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3.7 out of 5 stars19
3.7 out of 5 stars
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At present this 2008 French movie is only available on BLU RAY in the States (with English subtitles). But therein lies a problem for UK and European buyers…

The US issue is REGION-A LOCKED - so it WILL NOT PLAY on most UK Blu Ray players unless they're chipped to play 'all' regions (which the vast majority aren't). Don’t confuse BLU RAY players that have multi-region capability on the 'DVD' front – that won’t help.

Until such time as someone in France or elsewhere gives “”Summer Hours” a REGION B and C release – check your BLU RAY player has the capacity to play REGION A – before you buy the expensive Criterion issue…
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on 22 April 2009
L'Heures d'Ete (Summer Hours) is a gentle story about how a family's priorities change over time.

Juliette Binoche is splendid as one of the adult siblings; she looks about 10 years younger than her passport would suggest (aided by a bold hair lightening, which, whilst quite a surprise, certainly takes the years off). Her character is light and humerous (another departure), and the story slightly sad, but inevitable and by no means cloying.

Definitely European in feel (wordy, thoughtful, a little slow) but without the artsyness or angst that can be a little too heavy in continental movies. Refreshing to see a current film with not a single special effect or product placement.
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on 15 April 2009
This is a thought provoking, introspective, carefully observed movie by writer-director Olivier Assayas. The film was made to celebrate the 20th anniversary of the Musee d'Orsay. You will see the old, elegant French furniture and paintings (Corot, Monet)and large sketches by Odilon Redon, which are loans for the film from the Musee d'Orsay. I fell in love with Juliette Binchoe's character who is a terrifyingly chic designer living in New York. Above all, Charles Berling is fantastic in that film. He loves his mother house, objects, paintings and his heritage. He is the representation of Francophile in this film. He wants to protect the valuable artefacts in family collection because they are apart of his family identity and connection. He thinks that they are also essential for the future generation of his family. He wants to preserve this. But his siblings disagree! The film explores the idea of ownership & how private paintings and artefacts become museums collection. Only French could make this kind of drama. I would highly recommend this film.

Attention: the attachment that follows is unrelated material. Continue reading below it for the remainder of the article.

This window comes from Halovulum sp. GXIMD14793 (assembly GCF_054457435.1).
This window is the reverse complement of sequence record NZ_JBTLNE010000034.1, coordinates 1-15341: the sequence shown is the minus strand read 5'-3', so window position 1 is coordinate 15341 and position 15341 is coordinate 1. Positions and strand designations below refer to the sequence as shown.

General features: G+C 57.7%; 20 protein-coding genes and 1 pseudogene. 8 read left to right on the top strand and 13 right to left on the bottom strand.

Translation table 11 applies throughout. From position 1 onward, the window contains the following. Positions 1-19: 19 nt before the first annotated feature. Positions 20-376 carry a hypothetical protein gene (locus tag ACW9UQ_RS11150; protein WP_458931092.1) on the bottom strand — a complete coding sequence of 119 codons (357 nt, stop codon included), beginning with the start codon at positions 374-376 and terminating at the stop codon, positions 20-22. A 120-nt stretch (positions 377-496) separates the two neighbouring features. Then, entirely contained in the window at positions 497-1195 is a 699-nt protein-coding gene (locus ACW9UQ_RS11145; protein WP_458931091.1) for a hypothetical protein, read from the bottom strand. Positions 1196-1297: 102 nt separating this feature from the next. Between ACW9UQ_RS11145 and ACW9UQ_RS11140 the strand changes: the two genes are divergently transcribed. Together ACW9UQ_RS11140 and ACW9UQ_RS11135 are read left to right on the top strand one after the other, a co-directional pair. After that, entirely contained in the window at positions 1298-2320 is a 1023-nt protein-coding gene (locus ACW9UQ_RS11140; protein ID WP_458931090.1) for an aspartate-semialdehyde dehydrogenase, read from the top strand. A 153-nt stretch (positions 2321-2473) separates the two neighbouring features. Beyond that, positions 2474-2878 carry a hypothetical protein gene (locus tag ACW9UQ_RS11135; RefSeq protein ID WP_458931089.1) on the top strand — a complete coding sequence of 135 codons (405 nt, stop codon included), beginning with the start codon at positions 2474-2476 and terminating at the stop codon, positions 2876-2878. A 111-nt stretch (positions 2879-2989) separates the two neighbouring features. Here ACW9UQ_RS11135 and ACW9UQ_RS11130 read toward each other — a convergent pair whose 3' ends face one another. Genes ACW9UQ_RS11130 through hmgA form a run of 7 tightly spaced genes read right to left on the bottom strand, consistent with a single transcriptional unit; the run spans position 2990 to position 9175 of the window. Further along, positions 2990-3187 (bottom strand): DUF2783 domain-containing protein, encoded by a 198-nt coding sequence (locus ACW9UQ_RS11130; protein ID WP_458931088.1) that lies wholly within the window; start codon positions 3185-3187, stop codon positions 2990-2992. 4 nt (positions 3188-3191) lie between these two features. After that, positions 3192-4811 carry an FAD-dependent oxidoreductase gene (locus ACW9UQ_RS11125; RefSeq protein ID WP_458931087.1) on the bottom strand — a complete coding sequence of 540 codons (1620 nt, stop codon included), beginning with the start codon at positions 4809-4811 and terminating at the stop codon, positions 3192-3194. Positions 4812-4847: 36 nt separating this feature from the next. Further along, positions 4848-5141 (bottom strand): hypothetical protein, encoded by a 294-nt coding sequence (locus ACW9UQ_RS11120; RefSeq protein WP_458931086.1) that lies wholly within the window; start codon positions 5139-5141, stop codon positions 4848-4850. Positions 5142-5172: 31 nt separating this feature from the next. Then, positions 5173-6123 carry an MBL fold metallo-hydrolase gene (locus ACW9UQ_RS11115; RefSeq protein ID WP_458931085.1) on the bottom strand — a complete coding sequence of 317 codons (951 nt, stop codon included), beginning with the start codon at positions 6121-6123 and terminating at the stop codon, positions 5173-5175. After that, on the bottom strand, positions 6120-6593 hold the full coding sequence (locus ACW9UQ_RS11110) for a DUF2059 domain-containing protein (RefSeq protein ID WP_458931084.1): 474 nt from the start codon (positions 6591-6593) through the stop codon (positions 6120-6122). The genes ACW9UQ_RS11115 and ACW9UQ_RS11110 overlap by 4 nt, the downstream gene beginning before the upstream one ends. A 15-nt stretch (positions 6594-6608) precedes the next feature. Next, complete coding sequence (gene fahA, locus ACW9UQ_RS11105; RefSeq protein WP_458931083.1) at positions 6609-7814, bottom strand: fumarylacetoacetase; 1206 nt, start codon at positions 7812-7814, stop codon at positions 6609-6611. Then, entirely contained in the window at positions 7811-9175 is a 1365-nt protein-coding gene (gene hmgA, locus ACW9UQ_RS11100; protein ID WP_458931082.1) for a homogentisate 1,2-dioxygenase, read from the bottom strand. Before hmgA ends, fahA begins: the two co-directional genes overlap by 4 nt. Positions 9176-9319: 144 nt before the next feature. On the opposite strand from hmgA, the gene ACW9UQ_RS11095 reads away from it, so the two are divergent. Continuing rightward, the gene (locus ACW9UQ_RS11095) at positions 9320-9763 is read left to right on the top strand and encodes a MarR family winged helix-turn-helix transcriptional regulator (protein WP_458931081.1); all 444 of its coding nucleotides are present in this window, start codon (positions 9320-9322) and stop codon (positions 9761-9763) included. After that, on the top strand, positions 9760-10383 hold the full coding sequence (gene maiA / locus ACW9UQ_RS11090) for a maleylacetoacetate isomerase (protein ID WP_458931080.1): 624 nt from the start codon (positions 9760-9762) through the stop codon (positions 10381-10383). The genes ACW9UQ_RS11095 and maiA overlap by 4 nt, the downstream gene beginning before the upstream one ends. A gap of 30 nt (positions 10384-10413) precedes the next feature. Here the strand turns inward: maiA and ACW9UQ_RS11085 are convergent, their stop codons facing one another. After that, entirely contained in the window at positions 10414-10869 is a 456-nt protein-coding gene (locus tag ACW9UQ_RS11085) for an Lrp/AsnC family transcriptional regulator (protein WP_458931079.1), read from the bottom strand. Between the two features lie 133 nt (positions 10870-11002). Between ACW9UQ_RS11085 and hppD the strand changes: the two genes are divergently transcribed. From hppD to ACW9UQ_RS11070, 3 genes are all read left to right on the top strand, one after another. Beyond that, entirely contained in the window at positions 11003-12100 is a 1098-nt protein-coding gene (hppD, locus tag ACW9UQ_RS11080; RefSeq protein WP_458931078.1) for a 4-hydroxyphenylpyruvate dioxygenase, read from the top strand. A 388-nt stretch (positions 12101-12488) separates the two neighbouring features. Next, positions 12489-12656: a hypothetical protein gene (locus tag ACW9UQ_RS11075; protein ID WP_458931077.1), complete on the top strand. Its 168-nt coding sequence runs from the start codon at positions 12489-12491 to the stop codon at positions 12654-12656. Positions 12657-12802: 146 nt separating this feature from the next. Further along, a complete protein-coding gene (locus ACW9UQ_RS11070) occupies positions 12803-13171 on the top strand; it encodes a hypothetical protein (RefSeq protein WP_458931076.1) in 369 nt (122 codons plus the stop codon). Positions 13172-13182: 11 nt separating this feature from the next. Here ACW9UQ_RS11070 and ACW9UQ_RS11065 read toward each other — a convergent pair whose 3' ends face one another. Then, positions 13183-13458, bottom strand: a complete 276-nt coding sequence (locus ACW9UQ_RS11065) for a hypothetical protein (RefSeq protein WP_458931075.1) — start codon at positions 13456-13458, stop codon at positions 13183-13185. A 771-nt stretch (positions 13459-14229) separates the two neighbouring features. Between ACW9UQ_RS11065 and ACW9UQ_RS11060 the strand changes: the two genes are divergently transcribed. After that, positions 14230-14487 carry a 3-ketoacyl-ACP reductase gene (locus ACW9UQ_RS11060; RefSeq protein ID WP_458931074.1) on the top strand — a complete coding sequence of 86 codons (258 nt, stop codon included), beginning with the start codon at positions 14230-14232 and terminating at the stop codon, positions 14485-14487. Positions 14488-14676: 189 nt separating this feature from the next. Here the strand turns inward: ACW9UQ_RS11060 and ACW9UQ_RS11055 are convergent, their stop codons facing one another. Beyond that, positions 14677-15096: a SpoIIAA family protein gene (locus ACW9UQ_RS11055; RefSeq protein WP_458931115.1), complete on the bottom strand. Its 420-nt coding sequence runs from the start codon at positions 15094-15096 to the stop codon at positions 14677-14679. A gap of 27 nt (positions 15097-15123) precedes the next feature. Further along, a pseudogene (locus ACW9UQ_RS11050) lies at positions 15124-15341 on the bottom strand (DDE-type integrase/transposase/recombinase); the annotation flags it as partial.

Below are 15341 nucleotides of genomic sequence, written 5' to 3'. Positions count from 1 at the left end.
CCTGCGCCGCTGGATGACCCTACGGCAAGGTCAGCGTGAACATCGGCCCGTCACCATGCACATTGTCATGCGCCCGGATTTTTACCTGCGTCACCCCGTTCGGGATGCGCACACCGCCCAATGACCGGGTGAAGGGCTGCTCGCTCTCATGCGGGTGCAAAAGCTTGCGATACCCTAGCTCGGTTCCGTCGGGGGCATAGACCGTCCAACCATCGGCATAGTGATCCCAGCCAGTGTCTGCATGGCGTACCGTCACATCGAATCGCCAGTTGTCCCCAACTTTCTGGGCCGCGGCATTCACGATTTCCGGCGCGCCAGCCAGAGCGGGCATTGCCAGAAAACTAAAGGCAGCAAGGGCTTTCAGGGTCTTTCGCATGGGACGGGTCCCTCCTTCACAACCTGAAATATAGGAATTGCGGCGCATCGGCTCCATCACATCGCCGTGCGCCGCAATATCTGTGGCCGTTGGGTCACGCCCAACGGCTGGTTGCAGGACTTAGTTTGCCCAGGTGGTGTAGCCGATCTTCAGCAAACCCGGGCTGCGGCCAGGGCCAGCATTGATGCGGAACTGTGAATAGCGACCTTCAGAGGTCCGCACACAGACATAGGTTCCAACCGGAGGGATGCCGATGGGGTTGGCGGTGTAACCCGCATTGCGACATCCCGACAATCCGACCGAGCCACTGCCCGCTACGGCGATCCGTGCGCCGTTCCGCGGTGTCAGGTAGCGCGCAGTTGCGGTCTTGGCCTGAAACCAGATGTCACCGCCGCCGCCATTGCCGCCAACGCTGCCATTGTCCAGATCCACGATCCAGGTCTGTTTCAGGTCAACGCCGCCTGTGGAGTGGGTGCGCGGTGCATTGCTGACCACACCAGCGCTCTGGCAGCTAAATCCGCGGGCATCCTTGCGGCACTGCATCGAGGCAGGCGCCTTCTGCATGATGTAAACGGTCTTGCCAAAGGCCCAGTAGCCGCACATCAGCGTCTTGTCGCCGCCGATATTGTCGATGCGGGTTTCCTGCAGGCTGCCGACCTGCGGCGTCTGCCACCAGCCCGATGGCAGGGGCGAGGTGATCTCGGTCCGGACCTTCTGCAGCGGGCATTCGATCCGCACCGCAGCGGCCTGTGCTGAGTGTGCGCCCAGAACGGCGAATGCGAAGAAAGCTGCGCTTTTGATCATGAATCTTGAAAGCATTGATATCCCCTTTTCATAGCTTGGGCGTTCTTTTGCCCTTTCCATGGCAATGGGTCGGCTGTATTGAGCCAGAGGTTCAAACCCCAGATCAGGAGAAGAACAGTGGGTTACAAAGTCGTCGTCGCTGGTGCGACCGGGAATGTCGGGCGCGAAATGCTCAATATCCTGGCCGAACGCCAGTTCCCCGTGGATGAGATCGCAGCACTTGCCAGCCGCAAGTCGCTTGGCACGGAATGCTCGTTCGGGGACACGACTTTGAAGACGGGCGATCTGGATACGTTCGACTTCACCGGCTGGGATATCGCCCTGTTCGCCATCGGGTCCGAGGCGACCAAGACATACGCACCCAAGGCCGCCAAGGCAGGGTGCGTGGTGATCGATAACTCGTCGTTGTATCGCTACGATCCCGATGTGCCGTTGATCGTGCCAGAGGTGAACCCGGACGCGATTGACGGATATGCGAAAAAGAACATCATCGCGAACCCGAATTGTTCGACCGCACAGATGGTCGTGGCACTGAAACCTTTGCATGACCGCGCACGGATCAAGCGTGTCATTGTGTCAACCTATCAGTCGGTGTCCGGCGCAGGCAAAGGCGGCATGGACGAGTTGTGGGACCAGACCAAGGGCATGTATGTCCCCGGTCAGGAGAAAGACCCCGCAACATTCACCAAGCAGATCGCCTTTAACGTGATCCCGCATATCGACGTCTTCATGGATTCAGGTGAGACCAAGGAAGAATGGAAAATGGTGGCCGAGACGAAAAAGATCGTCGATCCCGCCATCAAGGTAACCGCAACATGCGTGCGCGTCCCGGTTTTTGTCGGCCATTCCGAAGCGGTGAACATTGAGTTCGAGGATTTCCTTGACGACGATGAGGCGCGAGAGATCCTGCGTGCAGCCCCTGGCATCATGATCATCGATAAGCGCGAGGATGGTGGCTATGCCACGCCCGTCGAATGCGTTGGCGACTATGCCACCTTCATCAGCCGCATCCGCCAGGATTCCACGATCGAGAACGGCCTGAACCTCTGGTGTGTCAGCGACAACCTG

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'Summer Hours' is a film that talus to us a out the present. The mother of this family is celebrating her 75th birthday at their summer place outside of Paris. During this time she speaks to her oldest son, Frederic, played by Charles Berlinger. She wants him to know about the things she will be leaving behind, some very old and worthwhile when she us dead, and what should be done. She does not write anything down and does not trust lawyers. Her other children, Adrienne, played by Juliette Binoche us a very busy artist living in New York, and Jeremie played by Jeremie Renier lives in a China with his I family. They visit once a year as the mother expects, and this film is really about them.

Of course, the mother soon dies, the family decides to sell everything or give some of the valuable to a museum. The memories of mom center around her living with her uncle, a great artist, after their father and her husband dies. They all have their memories, and we share a little about their lives and their families. This film is about their decisions and his they will proceed with their lives. It gives us a glimpse into our futures.

Recommended. prisrob 05-25-14
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on 9 November 2010
Cinéma vérité? That's what 'Summer Hours' seeks to be... a carefully crafted exploration of real people's lives. But, despite the excellent acting, intriguing story and beautiful cinema-photography the problem is that the film fails to explore the reasons why the characters feel the way they do. You want to know why, but it doesn't really tell you - there's no context to their emotions. For example, a man breaks down because his family home and all that it means to him is about to be lost, but there's insufficient evidence of why this means so much to him to make you engage in his, superbly acted, reaction. And, without this it just drifts along... leaving you thinking that there's a much better film below the surface trying to get out. 'Paris', with its similarly slow, 'true to life' storyline shows just how good this type of subtle French cinema (and Juliette Binoche) can be in the hands of the right director, but 'Summer Hours' isn't much more than a languidly enjoyable example of how not to do it.